State closes argument in surrogacy case
A child can only have two parents, a mother and a father, and the mother must be the woman who gave birth, counsel for the State told the High Court yesterday in a case involving surrogacy and motherhood.
Mary O’Toole SC was making closing submissions in a landmark case challenging the refusal of the State to allow the genetic mother of twins born to a surrogate mother to be listed as the children’s mother on their birth certificates.
Ms O’Toole said the 1983 abortion amendment to the Constitution made it “absolutely clear” that the mother of a child was the woman who gave birth to the child.
She said the common law principle mater semper certa est (motherhood is always certain) was imported into the Constitution in 1983 via article 40.3.3. The legislature could allow for the transfer of maternal rights, but the mother must always be the birth mother.
“There is no other basis for motherhood,” she said.
The applicants had sought a declaration from the court that the genetic parents were the legal parents of the twins. At present, the surrogate mother, their aunt, is their legal parent. She is the sister of the genetic mother in the case, and is not objecting to the couple’s application.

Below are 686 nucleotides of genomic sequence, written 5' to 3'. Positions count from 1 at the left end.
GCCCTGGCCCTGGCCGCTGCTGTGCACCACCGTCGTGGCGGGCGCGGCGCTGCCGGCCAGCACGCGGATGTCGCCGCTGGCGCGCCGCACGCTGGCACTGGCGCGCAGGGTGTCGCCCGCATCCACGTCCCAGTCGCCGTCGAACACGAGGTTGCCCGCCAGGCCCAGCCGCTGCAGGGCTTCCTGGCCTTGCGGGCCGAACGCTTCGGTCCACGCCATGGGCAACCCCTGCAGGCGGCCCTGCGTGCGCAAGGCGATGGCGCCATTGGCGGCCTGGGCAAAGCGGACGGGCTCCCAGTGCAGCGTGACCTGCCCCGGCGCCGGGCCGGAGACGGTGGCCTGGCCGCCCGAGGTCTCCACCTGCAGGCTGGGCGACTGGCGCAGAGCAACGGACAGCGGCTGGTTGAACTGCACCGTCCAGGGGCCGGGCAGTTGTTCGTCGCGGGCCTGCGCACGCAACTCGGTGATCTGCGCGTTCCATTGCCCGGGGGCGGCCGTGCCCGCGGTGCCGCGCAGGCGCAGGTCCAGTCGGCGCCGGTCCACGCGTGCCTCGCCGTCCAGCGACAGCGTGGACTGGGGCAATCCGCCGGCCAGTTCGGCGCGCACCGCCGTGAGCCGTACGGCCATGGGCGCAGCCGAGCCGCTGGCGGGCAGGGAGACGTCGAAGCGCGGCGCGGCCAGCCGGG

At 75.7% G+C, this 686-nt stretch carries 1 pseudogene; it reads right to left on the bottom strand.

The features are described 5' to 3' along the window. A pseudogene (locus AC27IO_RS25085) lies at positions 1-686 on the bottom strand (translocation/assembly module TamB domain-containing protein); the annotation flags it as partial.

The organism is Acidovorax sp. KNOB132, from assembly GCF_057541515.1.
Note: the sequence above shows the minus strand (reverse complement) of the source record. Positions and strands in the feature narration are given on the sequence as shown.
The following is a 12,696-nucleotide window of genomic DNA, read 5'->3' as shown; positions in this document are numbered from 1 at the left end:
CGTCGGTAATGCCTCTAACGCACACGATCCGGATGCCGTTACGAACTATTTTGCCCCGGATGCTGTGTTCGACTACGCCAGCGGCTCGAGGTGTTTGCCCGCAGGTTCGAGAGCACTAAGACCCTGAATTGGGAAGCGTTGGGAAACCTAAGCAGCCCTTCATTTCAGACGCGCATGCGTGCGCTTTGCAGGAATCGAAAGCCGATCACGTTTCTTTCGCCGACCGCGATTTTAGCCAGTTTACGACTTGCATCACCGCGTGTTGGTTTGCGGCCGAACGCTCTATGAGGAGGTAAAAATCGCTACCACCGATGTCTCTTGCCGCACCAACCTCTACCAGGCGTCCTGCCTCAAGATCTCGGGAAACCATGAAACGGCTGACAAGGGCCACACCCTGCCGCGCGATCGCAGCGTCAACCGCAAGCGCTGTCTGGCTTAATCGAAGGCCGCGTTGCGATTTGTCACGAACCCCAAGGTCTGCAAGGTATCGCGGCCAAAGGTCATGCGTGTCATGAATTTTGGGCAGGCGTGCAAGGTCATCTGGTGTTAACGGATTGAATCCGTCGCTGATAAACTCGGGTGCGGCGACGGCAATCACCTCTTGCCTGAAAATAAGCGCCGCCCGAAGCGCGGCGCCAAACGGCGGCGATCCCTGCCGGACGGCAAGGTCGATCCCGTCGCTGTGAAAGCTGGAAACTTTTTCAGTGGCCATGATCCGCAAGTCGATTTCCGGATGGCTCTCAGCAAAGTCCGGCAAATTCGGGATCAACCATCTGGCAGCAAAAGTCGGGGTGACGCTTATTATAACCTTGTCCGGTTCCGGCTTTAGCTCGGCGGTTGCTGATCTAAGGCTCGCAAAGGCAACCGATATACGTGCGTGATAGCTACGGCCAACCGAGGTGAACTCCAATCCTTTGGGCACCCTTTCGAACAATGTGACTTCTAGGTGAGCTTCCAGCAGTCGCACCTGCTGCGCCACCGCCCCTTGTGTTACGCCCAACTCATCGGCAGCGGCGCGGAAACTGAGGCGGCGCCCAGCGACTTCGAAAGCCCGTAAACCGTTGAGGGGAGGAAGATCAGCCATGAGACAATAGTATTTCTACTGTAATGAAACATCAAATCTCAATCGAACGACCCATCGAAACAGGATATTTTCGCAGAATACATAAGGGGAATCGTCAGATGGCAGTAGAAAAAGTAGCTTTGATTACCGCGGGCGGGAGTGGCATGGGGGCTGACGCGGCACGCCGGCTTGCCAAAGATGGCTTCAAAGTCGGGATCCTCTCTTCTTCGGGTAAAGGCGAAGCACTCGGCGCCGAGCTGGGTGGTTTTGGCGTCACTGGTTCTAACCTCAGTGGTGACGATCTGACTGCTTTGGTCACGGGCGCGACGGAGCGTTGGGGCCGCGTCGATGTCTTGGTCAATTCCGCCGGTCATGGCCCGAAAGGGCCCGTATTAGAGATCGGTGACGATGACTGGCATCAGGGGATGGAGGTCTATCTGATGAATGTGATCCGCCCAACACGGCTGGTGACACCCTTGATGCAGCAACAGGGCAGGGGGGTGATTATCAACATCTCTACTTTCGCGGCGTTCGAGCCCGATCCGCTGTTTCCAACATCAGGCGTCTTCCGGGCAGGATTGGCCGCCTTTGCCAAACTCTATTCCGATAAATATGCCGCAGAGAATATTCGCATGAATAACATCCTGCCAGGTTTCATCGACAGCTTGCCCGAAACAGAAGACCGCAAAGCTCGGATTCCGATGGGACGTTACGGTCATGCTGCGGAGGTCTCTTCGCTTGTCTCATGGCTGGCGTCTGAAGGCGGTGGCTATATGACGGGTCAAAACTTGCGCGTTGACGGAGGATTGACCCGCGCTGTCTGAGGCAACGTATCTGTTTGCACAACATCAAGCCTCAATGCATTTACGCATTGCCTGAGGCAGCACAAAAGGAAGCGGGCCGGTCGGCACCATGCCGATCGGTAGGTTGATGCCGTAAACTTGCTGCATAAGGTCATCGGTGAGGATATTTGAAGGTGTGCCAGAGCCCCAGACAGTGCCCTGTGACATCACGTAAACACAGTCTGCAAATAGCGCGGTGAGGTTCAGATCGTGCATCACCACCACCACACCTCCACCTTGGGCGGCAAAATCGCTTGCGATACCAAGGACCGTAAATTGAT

Mr Justice Henry Abbott suggested that article 40.3.3 did not set out to define motherhood. “Whatever else was debated during that referendum, this wasn’t part of the debate,” he said. Ms O’Toole said it nevertheless had defined motherhood. This was an “unavoidable and inescapable premise” the court had to follow.
Status of Children Act
She also said that regarding legislation such as the Status of Children Act 1987, the court must interpret the statutory mention of mother as being confined to the birth mother, because the Constitution required this.
Blood tests referred to in the Act to establish parenthood, could not be used by a genetic mother to assert her parentage, she said. The Act only mentioned mothers in the context of establishing the birth mother, if for example there was a mix-up of babies in a hospital.
“Those provisions don’t apply to a mother claiming motherhood solely on the basis of genetics,” she said.
She told the court that in Roche v Roche, a case involving the right to life of frozen embryos, the court had also found a mother was the woman who was pregnant and gave birth to the child. “It can’t be the mother looking at the frozen embryo,” Ms O’Toole said.
She also argued that genetic connections alone between children and their parents had not been given “huge significance” in case law and did not give a “presumptive right” to genetic fathers to have guardianship of their children.
The State could legislate to allow surrogate arrangements so that birth mothers’ rights were respected and some maternal rights transferred to another person, but that would engage “a whole range of social and political issues that are a matter for the legislature”.
Ms O’Toole said the Constitution precluded the court from giving a declaration of parentage to the genetic parents and could not give them both guardianship. She suggested the genetic father apply for guardianship alone or that the couple could apply to adopt the twins.
The case continues.